Sinan sessions - Part 1: Understanding the Middle East


In the first of three sessions, documentary maker and journalist Sinan Can talks to us about the Middle-East, a region where the majority of arrivals to Lesvos come from.

In 2015, just over 1 million people fleeing war and disaster arrived in Europe, via Greece, Italy and Spain. Our Movement came about to ensure the dignity, health and well-being of those people seeking safety in Europe, to help the places they arrived to cope with this sudden influx.

Why and how did this refugee crisis happen?

We talked to Sinan Can to find out. He's spent the last eight years making documentaries on the most hard-hitting topics in the region - including, among others – the Armenian genocide (Blood Brothers), the Netherlands intervention in Afghanistan (Our Mission) and the recapturing of Mosul in Syria (In the Trail of ISIS). We met with him at his office in Hilversum earlier this month, to discuss his experiences and his knowledge about the region.

Rooting the crisis

“The problem starts of course with conflicts and wars.” Sinan tells us. “We had the Arabic Spring. People who we never saw were on the barricades, and they were asking for more freedom, for dignity, for equality.” 'The Arabic Spring' that Sinan refers to, were a series of uprisings that took place in the Middle-East, for freedom and democracy. They started with protests in Tunisia, but spread to Egypt, Syria, Libya and Yemen.

Being of Turkish and Kurdish descent, Sinan has a personal connection to the Middle-East and remembers the period of time optimistically. “We were very hopeful and happy that something was changing. One by one, the dictators fell.”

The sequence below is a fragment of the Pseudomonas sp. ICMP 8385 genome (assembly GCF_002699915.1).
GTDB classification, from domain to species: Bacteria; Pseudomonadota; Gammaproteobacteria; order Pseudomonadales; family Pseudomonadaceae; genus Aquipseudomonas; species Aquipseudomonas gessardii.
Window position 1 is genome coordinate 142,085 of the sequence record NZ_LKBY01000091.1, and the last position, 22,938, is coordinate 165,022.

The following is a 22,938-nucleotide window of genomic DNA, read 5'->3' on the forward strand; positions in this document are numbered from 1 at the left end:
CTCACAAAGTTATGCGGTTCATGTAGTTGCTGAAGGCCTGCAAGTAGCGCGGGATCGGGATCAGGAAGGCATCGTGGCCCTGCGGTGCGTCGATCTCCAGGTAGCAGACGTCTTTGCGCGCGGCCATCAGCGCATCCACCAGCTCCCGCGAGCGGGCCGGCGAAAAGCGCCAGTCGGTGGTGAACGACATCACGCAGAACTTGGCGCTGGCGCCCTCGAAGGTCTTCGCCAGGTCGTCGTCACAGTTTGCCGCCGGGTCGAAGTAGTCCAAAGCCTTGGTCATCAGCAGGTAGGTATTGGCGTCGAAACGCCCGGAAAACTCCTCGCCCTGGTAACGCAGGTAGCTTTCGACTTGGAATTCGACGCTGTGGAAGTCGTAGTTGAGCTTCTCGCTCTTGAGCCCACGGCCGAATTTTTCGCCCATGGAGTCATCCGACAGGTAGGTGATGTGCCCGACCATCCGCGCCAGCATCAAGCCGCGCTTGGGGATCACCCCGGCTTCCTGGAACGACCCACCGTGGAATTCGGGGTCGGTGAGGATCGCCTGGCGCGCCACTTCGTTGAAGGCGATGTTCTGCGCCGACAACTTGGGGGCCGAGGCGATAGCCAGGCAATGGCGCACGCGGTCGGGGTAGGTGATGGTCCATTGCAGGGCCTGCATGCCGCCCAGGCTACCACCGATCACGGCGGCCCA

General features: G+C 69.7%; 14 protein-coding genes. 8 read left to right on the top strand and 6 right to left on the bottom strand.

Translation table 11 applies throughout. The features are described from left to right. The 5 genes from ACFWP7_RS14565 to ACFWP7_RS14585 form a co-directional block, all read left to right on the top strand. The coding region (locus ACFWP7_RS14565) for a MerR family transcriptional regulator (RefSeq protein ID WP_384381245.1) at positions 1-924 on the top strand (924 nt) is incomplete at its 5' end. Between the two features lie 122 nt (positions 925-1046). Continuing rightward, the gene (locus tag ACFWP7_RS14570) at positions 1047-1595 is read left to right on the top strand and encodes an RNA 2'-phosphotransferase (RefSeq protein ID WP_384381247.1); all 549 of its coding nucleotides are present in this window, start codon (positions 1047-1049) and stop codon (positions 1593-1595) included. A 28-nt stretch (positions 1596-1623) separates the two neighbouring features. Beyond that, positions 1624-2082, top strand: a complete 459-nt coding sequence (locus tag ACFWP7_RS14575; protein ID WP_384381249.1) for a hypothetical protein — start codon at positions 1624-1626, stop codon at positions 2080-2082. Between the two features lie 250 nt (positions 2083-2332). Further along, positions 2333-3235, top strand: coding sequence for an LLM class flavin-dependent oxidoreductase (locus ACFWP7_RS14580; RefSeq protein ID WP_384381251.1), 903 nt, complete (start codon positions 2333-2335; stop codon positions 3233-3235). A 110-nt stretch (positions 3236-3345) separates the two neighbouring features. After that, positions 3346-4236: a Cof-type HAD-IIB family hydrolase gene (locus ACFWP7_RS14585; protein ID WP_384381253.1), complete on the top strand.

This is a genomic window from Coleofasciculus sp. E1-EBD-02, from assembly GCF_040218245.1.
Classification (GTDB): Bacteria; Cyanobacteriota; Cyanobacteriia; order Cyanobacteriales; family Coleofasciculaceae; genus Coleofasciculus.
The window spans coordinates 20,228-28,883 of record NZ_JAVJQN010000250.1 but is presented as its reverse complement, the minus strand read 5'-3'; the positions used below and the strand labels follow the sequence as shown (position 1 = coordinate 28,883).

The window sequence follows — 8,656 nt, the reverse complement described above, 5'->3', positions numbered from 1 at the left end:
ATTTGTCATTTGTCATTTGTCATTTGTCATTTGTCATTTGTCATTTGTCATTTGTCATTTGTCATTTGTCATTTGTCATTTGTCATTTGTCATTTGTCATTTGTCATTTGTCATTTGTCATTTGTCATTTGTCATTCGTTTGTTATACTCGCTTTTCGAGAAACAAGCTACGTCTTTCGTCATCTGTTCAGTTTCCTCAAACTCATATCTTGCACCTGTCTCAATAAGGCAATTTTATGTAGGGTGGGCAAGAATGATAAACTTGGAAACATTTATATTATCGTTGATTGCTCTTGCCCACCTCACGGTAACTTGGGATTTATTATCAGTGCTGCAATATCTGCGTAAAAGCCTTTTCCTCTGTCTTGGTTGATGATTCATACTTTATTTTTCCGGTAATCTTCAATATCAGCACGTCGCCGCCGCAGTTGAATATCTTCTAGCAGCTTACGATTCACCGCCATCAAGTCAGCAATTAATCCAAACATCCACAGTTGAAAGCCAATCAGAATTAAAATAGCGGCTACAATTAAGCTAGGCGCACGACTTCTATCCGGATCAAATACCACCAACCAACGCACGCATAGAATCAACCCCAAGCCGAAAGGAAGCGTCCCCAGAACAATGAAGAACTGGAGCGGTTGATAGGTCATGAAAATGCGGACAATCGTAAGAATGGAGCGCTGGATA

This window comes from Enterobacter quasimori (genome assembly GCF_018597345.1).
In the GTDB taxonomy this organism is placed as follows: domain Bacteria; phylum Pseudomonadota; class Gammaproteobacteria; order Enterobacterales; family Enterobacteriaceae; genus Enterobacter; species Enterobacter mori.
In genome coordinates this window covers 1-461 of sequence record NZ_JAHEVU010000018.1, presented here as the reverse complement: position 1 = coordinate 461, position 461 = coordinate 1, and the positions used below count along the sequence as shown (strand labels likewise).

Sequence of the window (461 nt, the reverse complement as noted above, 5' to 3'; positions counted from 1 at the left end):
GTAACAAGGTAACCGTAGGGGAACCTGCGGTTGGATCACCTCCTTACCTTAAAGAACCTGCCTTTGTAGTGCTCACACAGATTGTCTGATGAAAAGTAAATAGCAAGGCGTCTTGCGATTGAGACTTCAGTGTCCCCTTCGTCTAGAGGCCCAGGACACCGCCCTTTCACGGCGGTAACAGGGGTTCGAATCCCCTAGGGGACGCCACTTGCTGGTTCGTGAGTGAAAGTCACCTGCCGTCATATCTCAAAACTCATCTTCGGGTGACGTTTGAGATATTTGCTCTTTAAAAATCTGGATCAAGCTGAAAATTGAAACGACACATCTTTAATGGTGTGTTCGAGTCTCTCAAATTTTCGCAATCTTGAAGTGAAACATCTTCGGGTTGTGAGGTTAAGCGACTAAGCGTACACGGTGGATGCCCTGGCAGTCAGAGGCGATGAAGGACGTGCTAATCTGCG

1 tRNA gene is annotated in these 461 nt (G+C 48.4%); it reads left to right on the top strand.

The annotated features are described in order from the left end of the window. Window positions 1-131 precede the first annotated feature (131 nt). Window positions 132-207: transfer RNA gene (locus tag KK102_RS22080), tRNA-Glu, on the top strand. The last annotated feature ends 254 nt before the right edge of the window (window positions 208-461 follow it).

Rather than bring about positive change and democracy, the Arabic Spring eventually led to war. President Assad of Syria, fought against protestors and eventually armed groups who wanted leadership in the country. The fact that there were so many different sides fighting, complicated the conflict. “If it's two sides it's easy” says Sinan. “But if there are a lot of groups you lose that element of who's friendly, who's normal. Millions of Syrians fled.”

The conflict in Syria officially started in 2012, by 2014 one of the main opposition groups -  ISIS - managed to gain control of areas in the north-east of the country, even spreading to Iraq and Afghanistan, making pre-existing sectarian conflicts in those countries even worse. These are still, the three top places, arrivals to Europe come from.

Understanding the Middle-East

As many books and analyses of conflict in the Middle-East as there are, the most you can learn about the region, is from meeting people from there. The Middle-East is intricate, the small stories are what captures that best he argues.

“The most thing I learned was by eating, drinking, laughing, crying with people, listening to them. Because we have different truths.” The sectarian nature of the conflict, created different perspectives and experiences of the war, and in turn different ways to deal with it. It's important to try and understand them all. Even when they are difficult to confront.

In the city of Falujjah in northern Iraq, Sinan met a man who lost four children to the effects of chemical bombs that contained Uranium and Phospher, dropped by the US. His grief and anger, drove him to join ISIS. “I don't agree with it,” Sinan tells us “Because at the end you will make other people suffer. [But] It's not black and white. What's important is to see it from different perspectives.”

Not everyone reacts to the conflict and loss in the same way. “Another man I met, he lost all his children to ISIS and then he started smuggling children from the caliphate every weekend. This one man alone saved 300 children. He could have said to hell with the world.”

In the middle of all of this, are the majority of people who have had enough of fighting and simply want to lead ordinary lives, in a way that may never be possible in the places they were born Sinan tells us. “Their grandfather, father, they and their children grew up with war. Maybe their grandchildren will grow up with war. A normal person has to understand, you can't make a life in many places there.”

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